For Acute and Chronic Pain

"Patients with chronic low-back pain treated by chiropractors showed greater improvement and satisfaction at one month than patients treated by family physicians. Satisfaction scores were higher for chiropractic patients. A higher proportion of chiropractic patients (56 percent vs. 13 percent) reported that their low-back pain was better or much better, whereas nearly one-third of medical patients reported their low-back pain was worse or much worse."

Journal of Manipulative and Physiological Therapeutics, Nyiendo et al. (2000)

In a Randomized controlled trial, 183 patients with neck pain were randomly allocated to manual therapy (spinal mobilization), physiotherapy (mainly exercise) or general practitioner care (counseling, education and drugs) in a 52-week study. The clinical outcomes measures showed that manual therapy resulted in faster recovery than physiotherapy and general practitioner care. Moreover, total costs of the manual therapy-treated patients were about one-third of the costs of physiotherapy or general practitioner care.

British Medical Journal, Korthals-de Bos et al. (2003)

In Comparison to Other Treatment Alternatives

"Acute and chronic chiropractic patients experienced better outcomes in pain, functional disability, and patient satisfaction; clinically important differences in pain and disability improvement were found for chronic patients."

Journal of Manipulative and Physiological Therapeutics, Haas et al. (2005)

"In our randomized, controlled trial, we compared the effectiveness of manual therapy, physical therapy, and continued care by a general practitioner in patients with nonspecific neck pain. The success rate at seven weeks was twice as high for the manual therapy group (68.3 percent) as for the continued care group (general practitioner).Manual therapy scored better than physical therapy on all outcome measures. Patients receiving manual therapy had fewer absences from work than patients receiving physical therapy or continued care, and manual therapy and physical therapy each resulted in statistically significant less analgesic use than continued care."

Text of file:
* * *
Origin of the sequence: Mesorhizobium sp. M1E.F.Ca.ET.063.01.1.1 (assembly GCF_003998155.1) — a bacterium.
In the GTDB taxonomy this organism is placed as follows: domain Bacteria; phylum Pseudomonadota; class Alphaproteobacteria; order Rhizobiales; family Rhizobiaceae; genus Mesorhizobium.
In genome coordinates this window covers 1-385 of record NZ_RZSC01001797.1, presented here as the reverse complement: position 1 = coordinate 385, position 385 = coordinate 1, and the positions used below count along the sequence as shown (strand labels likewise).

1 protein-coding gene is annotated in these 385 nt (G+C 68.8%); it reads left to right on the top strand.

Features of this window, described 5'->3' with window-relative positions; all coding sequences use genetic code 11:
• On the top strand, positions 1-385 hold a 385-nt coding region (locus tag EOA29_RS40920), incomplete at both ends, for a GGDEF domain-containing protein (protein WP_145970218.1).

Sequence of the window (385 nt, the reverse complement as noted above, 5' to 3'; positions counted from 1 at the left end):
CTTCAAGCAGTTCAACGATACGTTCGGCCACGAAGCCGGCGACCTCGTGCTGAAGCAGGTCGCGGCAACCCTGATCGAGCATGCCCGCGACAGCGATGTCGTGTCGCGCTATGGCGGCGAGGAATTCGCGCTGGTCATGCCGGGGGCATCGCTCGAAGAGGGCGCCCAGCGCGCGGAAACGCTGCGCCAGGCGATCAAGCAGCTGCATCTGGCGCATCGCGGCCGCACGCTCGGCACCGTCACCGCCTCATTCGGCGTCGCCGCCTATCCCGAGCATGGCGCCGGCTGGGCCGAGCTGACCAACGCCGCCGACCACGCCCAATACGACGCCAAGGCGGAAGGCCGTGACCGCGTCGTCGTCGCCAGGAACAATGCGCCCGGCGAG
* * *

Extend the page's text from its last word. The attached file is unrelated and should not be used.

Annals of Internal Medicine, Hoving et al. (2002)

For Headaches

"Cervical spine manipulation was associated with significant improvement in headache outcomes in trials involving patients with neck pain and/or neck dysfunction and headache."

Duke Evidence Report, McCrory, Penzlen, Hasselblad, Gray (2001)

"The results of this study show that spinal manipulative therapy is an effective treatment for tension headaches. . . Four weeks after cessation of treatment . . . the patients who received spinal manipulative therapy experienced a sustained therapeutic benefit in all major outcomes in contrast to the patients that received amitriptyline therapy, who reverted to baseline values."

Journal of Manipulative and Physiological Therapeutics, Boline et al. (1995)

Cost Effectiveness

"Chiropractic care appeared relatively cost-effective for the treatment of chronic low-back pain. Chiropractic and medical care performed comparably for acute patients. Practice-based clinical outcomes were consistent with systematic reviews of spinal manipulative efficacy: manipulation-based therapy is at least as good as and, in some cases, better than other therapies."

Journal of Manipulative and Physiological Therapeutics, Haas et al. (2005)